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The magic mountain by Thomas Mann

The magic mountain (1924)

by Thomas Mann

MembersReviewsPopularityAverage ratingConversations / Mentions
6,20498654 (4.22)4 / 382
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    mousse: La narración se basa en las experiencias del autor, aquejado de tísis osea, en el sanatorio de Berck, en la costa francesa.El ambiente en el sanatorio y las relaciones entre los pacientes son similares.
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English (70)  Spanish (10)  Swedish (3)  French (3)  German (2)  Catalan (2)  Dutch (2)  Danish (1)  Portuguese (1)  Hungarian (1)  Italian (1)  Russian (1)  Hebrew (1)  All languages (98)
Showing 1-5 of 70 (next | show all)
the book ends and then keeps on going, like a dirt path after the sidewalk ceases. things become unnatural by the final chapters. a microcosm of an introspective life ( )
  Peter_Scissors | Jun 21, 2016 |
Possibly my favorite novel ever. The unexpected shock of Naphta's solution to a quarrel. the SNOW chapter, of course. The sense of a past never to be repeated and a world completely shattered by the Great War. The story manages in almost every sentence to be simultaneously bleak and triumphant. I wish for more people in the world to have read this novel. ( )
1 vote poingu | Jan 23, 2016 |
The ending tore my mind. ( )
  DVDWalsh | Jan 18, 2016 |
You’re faced with a daunting task when you try to talk about The Magic Mountain – there are so many threads that to pull on one seems unfair to the others. For some it’s a meditation on time, for others it’s the foundational ‘sick-lit’ masterpiece; it’s an allegory of pre-First World War Europe, say one group of supporters; not at all, argue others, it’s a parody of the Bildungsroman tradition.

And yet despite the profusion of themes and ideas, this is a supremely contained book. ‘Insular’ you might almost say, were the etymology not so inappropriate; perhaps ‘hermetically sealed’ is better (and indeed that becomes an important phrase in the text). The world of this novel is a closed one, or so at least it appears – sealed off from reality, with its own rules, its own time, its own space. The extent to which the characters here can interact with the ‘real’ world is something they have to discover themselves through the book’s seven-hundred-plus pages.

The plot can be disposed of in a single statement: that a young engineer called Hans Castorp takes a three-week visit to see his cousin in a Swiss sanatorium and ends up staying for seven years. This is not a novel of events, but a novel of ideas. (The main idea was apparently, I wonder if I can write seven hundred pages where literally nothing happens?)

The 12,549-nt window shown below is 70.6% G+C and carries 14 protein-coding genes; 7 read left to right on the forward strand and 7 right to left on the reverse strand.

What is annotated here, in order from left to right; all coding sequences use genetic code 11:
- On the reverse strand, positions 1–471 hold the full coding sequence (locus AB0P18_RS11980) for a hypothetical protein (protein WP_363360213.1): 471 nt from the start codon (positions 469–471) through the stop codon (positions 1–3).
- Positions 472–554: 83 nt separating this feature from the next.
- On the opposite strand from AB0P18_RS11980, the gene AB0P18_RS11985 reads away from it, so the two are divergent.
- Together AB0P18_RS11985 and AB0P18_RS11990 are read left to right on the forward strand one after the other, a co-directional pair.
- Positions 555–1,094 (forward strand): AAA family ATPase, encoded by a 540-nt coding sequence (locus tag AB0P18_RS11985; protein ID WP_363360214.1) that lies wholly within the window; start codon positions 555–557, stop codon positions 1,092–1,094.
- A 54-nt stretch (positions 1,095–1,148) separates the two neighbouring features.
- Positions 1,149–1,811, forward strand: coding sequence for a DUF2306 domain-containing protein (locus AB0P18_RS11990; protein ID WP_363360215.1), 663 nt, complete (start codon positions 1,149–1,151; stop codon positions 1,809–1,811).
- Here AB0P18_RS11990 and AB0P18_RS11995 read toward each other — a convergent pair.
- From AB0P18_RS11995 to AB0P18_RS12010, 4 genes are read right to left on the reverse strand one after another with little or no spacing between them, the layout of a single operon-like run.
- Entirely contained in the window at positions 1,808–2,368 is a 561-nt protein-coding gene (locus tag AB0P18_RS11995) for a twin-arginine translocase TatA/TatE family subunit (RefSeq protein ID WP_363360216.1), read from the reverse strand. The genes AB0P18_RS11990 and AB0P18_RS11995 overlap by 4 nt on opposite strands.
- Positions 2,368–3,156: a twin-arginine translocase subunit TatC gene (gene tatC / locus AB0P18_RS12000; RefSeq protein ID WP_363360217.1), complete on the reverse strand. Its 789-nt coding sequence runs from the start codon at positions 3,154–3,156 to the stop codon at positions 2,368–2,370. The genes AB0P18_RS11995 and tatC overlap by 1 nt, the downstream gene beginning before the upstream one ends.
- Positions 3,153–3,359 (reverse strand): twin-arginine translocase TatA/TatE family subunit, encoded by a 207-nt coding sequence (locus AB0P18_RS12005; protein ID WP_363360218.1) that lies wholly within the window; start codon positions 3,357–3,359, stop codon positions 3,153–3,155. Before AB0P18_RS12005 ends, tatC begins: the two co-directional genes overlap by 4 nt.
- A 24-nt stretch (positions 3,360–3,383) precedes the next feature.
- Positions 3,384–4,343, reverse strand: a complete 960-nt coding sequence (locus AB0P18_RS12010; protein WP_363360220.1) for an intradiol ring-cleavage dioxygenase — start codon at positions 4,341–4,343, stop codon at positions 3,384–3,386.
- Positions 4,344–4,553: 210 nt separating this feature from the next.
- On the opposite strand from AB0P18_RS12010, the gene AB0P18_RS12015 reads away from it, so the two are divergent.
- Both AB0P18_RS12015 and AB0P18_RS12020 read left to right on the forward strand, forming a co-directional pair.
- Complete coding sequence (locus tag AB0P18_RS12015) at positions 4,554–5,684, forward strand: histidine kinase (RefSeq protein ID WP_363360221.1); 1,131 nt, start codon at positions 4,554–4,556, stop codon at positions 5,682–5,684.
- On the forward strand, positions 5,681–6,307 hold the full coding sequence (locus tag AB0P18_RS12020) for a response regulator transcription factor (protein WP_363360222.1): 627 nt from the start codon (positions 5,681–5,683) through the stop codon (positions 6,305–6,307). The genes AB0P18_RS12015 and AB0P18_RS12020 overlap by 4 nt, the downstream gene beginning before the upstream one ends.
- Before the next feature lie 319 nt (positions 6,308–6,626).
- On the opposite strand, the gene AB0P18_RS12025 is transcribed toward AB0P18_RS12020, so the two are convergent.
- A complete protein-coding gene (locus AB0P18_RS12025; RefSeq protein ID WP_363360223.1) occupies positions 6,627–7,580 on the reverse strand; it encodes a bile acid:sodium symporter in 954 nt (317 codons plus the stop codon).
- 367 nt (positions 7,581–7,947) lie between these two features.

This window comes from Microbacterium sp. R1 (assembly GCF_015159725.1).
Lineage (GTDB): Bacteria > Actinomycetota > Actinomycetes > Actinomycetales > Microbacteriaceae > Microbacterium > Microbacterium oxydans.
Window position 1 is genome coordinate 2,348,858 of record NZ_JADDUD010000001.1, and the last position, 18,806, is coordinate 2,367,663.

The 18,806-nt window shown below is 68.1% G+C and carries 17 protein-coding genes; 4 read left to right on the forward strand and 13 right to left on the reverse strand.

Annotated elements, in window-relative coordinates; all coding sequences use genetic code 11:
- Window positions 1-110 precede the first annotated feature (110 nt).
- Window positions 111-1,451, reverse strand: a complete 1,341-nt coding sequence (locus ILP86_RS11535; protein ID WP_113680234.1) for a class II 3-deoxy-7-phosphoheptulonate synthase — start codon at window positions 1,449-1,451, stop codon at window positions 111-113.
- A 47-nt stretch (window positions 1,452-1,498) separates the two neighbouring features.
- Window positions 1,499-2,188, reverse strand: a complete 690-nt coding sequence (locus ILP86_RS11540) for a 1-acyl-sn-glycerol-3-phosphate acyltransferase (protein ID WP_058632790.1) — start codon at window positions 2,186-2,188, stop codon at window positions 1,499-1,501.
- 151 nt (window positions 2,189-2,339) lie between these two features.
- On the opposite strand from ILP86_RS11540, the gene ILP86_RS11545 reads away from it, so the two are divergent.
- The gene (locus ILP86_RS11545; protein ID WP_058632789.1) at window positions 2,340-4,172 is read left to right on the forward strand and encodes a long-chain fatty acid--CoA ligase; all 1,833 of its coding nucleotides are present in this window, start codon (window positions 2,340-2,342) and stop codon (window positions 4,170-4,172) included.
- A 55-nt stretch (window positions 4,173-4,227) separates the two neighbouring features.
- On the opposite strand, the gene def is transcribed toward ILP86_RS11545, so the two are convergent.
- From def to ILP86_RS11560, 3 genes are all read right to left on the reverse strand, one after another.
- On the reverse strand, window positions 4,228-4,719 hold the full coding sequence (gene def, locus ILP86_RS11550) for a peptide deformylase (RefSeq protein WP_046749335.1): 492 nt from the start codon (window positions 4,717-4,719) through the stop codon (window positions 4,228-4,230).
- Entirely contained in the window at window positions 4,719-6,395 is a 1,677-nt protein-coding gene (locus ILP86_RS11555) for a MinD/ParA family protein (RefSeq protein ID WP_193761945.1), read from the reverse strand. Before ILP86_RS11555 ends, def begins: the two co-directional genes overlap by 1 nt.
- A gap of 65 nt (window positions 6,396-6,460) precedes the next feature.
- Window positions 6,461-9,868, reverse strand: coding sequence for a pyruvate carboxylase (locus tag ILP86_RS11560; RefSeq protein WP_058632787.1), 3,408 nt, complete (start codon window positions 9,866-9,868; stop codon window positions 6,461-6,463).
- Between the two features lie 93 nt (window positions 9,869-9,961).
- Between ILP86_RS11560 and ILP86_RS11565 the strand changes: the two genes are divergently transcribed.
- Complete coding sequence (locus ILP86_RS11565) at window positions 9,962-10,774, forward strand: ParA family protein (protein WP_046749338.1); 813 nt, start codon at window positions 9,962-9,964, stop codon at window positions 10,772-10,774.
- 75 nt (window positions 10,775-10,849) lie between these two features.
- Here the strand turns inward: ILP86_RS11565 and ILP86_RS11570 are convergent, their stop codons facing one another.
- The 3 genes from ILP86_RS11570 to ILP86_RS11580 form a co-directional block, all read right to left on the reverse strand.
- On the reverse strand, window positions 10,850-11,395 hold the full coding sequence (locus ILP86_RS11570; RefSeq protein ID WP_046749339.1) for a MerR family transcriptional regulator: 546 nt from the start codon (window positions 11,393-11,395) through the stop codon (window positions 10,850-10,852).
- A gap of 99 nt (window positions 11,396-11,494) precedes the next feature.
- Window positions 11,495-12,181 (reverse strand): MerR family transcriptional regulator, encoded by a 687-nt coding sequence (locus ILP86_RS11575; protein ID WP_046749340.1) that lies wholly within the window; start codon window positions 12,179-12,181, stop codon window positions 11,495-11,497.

At first the set-up seems to anticipate the whole imprisoned-in-a-medical-facility trope that has subsequently become familiar – as Hans gets sucked into the routine, and gradually diagnosed with problems of his own that prevent his leaving, I was picking up on a vague One Flew Over the Cuckoo’s Nest vibe, and I also found myself thinking of the Alpine clinic scenes from On Her Majesty’s Secret Service or even the Timothy Cavendish bits of Cloud Atlas.

But the danger here is more subtle. The staff are friendly and accommodating (despite a sense that ‘above and behind [the Director] stood invisible forces’); you can leave for a trip into town, or even discharge yourself, whenever you wish. To paraphrase The Eagles, you can check out anytime you like, but you can never discount the possibility of a tubercular relapse forcing you to return with a collapsed lung. The patients claim they want to get out, but their attitude, in reality, is much more ambiguous. There’s a brilliant moment where Hans rails against the surroundings a little too much, and the director of the sanatorium calls his bluff with a quick examination:

When he was done, he said, ‘You may leave.’

Hans Castorp stammered, ‘You mean…but how can that be? Am I cured?’

‘Yes, you’re cured […]. As far as I’m concerned, you may leave.’

‘But, Director Behrens. You’re not really serious, are you?’

And suddenly we realise that Hans does not want to leave at all. He doesn’t want to go back to the responsibilities and expectations of his engineering job; here, in the sanatorium, he has freedom – freedom, and also a certain license in behaviour granted to the sick.

This is what lies behind the book’s treatment of time, and why the narrator can refer to the story as a Zeitroman, a ‘time-novel’. The inhabitants are in some sense degraded by being there, but they also cherish their privileged status, exempt from the world’s calendar. One character speaks of the sanatorium as an ‘isle of Circe’; it is a ‘life without time’, where the ‘true tense of all existence is the “inelastic present”’ (ausdehnungslose Gegenwart). In such an environment, there is a tendency for ideas, ideologies, dogma, to clash together unmediated – and also, conversely, for petty jealousies, flirtations and sexual desires to be unnaturally heightened.